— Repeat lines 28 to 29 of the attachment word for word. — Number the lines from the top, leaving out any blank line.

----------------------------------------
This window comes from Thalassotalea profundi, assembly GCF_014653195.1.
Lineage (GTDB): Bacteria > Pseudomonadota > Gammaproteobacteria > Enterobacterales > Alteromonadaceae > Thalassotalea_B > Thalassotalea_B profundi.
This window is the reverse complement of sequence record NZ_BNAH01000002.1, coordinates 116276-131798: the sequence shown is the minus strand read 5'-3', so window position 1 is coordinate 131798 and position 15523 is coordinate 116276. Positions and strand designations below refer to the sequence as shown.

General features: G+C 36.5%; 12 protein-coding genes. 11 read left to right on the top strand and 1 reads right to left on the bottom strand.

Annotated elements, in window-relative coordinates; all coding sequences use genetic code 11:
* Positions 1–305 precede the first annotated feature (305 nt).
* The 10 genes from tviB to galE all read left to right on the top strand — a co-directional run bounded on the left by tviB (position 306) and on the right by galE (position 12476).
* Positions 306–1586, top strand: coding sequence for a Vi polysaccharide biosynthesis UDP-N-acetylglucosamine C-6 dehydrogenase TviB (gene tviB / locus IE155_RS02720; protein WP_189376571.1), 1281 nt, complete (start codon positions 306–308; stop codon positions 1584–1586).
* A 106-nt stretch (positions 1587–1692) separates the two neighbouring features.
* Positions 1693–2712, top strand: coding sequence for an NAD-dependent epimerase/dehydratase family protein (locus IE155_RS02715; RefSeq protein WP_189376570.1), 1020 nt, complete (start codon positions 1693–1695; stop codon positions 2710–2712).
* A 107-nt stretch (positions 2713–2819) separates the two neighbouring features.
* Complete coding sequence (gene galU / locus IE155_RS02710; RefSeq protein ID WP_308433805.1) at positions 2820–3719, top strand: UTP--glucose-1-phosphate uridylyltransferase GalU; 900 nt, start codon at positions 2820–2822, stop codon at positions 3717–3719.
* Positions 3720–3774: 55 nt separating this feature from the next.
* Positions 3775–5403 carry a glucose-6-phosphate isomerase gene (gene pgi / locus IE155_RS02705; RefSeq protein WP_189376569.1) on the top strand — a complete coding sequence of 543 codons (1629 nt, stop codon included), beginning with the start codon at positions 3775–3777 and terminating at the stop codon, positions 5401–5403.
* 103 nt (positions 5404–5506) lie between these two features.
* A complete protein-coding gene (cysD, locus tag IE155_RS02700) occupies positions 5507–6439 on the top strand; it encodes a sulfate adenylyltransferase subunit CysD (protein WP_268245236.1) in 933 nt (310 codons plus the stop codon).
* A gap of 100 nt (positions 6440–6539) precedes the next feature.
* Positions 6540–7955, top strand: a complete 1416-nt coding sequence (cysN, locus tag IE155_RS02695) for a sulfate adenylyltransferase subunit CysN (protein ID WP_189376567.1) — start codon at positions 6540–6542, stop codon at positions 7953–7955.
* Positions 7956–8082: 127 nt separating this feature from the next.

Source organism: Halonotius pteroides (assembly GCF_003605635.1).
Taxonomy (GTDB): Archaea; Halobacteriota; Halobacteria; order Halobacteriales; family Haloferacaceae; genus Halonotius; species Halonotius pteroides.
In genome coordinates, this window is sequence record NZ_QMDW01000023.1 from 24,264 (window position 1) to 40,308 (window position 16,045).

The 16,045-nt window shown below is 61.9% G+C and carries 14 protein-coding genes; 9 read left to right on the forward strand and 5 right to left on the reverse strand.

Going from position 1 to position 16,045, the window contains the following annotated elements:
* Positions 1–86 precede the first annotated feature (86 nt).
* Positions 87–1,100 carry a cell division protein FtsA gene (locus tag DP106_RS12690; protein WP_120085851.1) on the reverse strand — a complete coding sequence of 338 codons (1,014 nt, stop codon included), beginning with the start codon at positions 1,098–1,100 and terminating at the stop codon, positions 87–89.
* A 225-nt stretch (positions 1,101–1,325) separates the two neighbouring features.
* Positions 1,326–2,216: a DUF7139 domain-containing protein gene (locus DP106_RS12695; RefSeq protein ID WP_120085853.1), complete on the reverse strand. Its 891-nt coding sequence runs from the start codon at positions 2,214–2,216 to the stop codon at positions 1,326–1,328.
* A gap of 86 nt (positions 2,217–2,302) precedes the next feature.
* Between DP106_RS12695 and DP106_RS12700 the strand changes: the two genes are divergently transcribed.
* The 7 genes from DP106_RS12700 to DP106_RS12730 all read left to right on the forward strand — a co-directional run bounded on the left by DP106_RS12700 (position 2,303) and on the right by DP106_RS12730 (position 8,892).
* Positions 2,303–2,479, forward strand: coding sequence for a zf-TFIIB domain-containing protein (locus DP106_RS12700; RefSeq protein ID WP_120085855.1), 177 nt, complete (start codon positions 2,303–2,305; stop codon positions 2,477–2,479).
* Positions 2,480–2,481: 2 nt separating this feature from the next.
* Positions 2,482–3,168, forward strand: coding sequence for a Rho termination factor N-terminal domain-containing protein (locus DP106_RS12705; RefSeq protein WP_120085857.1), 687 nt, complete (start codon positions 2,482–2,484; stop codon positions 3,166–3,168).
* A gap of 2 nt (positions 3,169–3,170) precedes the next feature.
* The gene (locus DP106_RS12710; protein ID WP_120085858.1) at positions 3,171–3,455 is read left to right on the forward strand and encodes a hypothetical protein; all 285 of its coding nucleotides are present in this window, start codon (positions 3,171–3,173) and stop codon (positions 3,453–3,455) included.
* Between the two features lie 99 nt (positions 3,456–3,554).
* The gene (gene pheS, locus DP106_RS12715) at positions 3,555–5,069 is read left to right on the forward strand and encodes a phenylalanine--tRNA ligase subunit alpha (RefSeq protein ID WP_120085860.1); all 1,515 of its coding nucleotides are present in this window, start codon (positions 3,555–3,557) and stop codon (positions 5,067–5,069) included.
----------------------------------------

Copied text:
* Positions 1,326–2,216: a DUF7139 domain-containing protein gene (locus DP106_RS12695; RefSeq protein ID WP_120085853.1), complete on the reverse strand. Its 891-nt coding sequence runs from the start codon at positions 2,214–2,216 to the stop codon at positions 1,326–1,328.
* A gap of 86 nt (positions 2,217–2,302) precedes the next feature.